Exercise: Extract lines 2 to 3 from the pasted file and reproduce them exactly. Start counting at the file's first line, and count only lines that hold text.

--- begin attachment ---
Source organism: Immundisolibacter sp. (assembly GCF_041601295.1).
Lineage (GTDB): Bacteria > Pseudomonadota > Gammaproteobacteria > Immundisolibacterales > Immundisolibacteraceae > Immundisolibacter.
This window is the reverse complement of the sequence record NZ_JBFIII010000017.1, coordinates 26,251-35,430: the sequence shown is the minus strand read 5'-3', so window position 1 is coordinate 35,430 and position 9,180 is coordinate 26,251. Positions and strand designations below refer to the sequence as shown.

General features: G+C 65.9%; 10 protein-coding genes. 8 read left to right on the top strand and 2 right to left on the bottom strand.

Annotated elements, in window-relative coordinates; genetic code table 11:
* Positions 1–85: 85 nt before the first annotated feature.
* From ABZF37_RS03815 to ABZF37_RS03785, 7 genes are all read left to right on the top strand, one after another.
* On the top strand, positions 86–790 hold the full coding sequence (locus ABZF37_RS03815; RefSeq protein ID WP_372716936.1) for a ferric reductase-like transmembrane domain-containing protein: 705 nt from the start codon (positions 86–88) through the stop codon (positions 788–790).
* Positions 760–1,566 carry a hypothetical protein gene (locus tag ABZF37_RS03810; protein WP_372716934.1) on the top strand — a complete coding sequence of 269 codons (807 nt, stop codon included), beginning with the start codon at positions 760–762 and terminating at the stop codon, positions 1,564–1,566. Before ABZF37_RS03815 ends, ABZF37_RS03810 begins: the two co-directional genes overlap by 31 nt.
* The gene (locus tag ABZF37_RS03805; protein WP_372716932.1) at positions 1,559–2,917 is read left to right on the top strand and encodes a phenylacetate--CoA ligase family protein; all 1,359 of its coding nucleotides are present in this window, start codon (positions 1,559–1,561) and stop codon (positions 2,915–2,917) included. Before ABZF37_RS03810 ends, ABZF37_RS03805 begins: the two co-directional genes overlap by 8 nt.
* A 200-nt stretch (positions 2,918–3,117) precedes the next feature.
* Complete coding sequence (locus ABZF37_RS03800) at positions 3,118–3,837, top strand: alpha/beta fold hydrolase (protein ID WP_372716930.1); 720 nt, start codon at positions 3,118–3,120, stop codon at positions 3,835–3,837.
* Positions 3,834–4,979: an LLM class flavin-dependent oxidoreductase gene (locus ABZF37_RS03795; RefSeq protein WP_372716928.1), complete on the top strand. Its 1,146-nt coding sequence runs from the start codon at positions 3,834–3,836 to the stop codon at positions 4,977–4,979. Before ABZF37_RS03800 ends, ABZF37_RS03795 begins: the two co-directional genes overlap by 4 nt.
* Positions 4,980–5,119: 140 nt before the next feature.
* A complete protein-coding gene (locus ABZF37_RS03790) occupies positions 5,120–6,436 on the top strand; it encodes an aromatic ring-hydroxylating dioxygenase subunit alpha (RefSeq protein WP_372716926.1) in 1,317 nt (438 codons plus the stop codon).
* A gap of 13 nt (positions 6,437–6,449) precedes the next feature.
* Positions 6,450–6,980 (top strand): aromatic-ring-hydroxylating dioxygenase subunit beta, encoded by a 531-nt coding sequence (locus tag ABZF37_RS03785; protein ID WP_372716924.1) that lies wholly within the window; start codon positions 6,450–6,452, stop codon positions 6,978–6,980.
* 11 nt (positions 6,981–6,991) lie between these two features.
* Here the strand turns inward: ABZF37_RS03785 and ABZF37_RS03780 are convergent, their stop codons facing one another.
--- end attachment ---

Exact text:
Lineage (GTDB): Bacteria > Pseudomonadota > Gammaproteobacteria > Immundisolibacterales > Immundisolibacteraceae > Immundisolibacter.
This window is the reverse complement of the sequence record NZ_JBFIII010000017.1, coordinates 26,251-35,430: the sequence shown is the minus strand read 5'-3', so window position 1 is coordinate 35,430 and position 9,180 is coordinate 26,251. Positions and strand designations below refer to the sequence as shown.